From work to working out, many routines have faltered during the COVID pandemic. If getting back into the routine seems daunting, investing in a new exercise machine, trainer, or small gadget can help to motivate you. Whether it's a larger investment such as a Peloton, a smaller device such as a Fitbit, or simply a great trainer, something new and fresh is always a great stimulus and motivator.

Make sure that when you do wake up well-rested, you are getting out of your pajamas and starting your day with a morning routine.

Just because you are working from home with a computer available 24/7 doesn't mean you have to sacrifice your entire day to work. Setting work hours, just as you would in the office, can help you to stay focused and productive.

A good night's sleep is also integral to obtaining and maintaining a healthy and effective routine. Adults need seven or more hours of sleep per night for their best health and wellbeing, so prioritizing your sleep schedule can drastically improve your day and is an important factor to staying healthy. Make sure that when you do wake up well-rested, you are getting out of your pajamas and starting your day with a morning routine. This can help the rest of your day feel normal while the uncertainty of working from home continues.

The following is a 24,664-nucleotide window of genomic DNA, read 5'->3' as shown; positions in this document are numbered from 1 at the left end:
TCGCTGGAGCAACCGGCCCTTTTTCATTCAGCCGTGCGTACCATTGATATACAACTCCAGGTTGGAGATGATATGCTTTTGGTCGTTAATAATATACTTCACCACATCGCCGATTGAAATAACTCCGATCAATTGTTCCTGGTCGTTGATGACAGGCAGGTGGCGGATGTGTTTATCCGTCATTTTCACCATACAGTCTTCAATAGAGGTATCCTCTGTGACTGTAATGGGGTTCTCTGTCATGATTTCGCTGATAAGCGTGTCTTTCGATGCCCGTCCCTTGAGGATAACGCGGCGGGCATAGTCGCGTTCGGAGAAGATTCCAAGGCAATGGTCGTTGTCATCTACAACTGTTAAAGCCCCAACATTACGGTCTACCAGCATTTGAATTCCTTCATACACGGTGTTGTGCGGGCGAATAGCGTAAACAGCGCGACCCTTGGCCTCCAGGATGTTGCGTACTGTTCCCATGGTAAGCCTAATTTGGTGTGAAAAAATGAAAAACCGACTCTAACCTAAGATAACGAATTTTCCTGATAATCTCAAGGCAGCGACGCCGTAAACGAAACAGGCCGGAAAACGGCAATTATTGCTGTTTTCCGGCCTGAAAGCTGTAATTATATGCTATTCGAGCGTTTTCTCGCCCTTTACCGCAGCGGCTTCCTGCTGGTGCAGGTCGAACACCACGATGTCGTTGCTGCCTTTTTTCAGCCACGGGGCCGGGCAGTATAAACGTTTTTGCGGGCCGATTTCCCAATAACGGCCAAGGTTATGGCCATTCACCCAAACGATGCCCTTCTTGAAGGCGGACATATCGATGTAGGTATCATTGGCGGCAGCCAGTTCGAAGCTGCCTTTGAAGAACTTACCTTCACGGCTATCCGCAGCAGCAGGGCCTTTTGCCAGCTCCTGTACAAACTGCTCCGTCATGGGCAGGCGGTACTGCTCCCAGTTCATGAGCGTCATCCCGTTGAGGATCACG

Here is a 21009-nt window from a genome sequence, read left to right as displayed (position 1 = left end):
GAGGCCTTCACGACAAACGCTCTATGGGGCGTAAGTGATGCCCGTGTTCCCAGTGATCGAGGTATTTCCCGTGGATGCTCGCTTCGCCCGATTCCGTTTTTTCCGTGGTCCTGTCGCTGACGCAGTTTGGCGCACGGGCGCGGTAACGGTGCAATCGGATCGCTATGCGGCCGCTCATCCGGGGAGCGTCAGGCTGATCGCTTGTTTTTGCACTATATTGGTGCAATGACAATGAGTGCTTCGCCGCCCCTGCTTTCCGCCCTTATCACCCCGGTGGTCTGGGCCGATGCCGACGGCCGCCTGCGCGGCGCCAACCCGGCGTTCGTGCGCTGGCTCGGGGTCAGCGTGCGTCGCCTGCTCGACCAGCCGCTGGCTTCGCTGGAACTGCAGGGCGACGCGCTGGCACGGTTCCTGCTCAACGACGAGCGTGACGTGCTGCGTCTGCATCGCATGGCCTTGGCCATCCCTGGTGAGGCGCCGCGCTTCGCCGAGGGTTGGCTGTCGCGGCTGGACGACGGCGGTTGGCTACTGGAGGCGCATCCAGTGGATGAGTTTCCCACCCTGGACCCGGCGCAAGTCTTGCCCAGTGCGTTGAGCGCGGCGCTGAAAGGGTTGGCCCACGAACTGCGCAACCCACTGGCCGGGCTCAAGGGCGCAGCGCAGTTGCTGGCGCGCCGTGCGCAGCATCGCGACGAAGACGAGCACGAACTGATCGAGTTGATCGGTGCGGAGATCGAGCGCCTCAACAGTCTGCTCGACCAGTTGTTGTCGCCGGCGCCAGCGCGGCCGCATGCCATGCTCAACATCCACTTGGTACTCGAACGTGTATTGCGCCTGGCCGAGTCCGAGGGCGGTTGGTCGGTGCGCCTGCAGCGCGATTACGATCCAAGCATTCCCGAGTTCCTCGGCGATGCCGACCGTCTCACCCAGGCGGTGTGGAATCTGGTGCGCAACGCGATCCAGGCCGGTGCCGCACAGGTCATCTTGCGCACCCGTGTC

Tip 6: Focus on food and nutrition

In addition to having a well-rounded daily routine, eating at scheduled times throughout the day can help decrease poor food choices and unhealthy cravings. Understanding the nutrients that your body needs to stay healthy can help you stay more alert, but they do vary from person to person. If you are unsure of your suggested nutritional intake, check out a nutrition calculator.